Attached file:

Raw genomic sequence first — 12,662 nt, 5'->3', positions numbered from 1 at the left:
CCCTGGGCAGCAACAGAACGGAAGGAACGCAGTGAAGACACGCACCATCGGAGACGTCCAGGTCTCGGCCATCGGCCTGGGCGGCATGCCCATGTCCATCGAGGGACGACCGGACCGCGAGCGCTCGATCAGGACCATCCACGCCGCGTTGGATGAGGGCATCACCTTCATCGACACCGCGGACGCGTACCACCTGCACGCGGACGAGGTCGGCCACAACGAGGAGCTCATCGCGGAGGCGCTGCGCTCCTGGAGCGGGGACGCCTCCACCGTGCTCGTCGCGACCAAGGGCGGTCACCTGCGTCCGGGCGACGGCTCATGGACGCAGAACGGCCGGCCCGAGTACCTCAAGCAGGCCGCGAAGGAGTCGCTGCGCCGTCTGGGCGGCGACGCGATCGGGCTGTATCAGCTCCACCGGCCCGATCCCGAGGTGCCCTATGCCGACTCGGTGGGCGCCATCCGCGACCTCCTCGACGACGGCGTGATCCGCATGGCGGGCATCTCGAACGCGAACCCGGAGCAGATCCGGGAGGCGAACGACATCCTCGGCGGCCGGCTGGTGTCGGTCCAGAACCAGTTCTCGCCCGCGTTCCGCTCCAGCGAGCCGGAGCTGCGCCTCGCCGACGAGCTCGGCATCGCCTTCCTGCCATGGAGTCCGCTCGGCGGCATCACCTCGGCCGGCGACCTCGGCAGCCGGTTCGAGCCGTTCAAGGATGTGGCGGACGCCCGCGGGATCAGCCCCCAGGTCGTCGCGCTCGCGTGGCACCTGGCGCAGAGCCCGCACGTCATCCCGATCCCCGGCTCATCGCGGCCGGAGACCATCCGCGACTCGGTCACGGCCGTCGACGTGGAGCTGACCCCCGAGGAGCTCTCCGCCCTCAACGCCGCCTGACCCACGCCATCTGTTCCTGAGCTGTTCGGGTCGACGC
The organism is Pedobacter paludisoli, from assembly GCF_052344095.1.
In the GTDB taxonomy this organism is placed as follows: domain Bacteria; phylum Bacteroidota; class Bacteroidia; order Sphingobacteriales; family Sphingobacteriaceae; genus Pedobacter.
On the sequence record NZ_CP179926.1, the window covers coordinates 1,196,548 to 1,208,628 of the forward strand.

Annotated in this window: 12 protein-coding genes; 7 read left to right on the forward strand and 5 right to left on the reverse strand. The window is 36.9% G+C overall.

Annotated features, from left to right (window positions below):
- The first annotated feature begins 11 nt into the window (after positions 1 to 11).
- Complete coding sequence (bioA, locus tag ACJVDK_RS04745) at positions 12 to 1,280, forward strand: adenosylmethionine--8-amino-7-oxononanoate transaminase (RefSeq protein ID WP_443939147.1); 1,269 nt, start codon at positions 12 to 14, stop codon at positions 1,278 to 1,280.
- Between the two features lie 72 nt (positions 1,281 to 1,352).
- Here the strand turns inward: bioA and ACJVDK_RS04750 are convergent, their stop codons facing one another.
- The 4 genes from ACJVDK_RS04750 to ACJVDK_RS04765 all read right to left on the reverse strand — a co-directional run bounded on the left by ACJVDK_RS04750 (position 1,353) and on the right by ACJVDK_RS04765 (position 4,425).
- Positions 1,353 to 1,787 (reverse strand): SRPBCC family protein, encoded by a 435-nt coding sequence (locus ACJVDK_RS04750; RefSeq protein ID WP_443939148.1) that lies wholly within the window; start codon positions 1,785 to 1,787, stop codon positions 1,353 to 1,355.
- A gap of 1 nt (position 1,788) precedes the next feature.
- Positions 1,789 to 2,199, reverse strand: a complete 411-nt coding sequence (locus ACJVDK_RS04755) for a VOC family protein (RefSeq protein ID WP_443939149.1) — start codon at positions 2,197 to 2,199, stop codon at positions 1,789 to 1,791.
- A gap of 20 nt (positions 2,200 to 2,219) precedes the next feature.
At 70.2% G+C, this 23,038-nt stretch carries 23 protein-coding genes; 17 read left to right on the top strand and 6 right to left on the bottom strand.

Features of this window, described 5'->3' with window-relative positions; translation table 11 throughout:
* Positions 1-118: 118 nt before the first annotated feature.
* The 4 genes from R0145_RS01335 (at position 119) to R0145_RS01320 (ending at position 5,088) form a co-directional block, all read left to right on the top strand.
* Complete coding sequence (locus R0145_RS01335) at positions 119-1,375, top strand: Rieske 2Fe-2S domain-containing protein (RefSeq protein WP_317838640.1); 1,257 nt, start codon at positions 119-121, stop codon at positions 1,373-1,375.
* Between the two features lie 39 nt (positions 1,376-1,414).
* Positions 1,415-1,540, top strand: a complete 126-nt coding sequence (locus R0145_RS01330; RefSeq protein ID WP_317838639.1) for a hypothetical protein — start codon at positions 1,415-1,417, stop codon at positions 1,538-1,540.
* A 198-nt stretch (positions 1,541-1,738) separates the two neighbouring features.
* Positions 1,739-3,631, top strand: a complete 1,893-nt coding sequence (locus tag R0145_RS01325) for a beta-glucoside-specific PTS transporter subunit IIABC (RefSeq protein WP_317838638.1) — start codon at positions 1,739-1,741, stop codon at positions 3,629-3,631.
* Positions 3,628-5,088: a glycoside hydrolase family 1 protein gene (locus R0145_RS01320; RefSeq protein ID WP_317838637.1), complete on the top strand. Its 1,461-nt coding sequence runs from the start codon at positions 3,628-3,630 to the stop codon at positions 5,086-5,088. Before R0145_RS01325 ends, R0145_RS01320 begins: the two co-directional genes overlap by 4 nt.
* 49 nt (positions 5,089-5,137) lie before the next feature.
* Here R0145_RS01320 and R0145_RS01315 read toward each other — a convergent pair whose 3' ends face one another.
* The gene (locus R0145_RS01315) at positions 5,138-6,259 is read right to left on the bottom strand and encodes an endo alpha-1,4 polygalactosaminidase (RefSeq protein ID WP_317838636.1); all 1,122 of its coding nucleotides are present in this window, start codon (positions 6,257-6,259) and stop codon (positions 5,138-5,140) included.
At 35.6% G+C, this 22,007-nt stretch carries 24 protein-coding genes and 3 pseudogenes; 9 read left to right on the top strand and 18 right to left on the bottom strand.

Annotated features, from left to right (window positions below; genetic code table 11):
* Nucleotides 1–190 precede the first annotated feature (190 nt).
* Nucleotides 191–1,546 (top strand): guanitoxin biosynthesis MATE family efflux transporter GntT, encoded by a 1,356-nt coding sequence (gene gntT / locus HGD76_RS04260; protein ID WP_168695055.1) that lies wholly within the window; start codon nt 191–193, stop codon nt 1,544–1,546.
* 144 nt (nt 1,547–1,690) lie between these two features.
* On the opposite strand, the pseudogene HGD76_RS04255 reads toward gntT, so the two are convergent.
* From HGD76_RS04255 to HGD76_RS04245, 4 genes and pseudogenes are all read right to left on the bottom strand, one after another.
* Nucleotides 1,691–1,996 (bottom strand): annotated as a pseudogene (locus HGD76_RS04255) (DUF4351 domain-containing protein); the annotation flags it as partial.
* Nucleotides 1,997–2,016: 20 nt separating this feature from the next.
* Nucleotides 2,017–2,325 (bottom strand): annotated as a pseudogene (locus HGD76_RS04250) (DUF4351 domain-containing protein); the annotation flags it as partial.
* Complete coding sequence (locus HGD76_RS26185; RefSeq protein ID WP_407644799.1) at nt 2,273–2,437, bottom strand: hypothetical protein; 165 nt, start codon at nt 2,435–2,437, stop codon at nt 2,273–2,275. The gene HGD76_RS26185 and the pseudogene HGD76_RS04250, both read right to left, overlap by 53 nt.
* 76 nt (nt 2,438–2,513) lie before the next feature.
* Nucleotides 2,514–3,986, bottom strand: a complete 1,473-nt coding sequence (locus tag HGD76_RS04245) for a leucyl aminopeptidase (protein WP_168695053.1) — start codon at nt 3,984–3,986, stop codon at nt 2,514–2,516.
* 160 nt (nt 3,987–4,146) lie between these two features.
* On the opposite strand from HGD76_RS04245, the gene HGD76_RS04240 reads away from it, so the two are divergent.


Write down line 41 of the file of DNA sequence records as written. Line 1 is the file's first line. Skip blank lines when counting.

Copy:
* 76 nt (nt 2,438–2,513) lie before the next feature.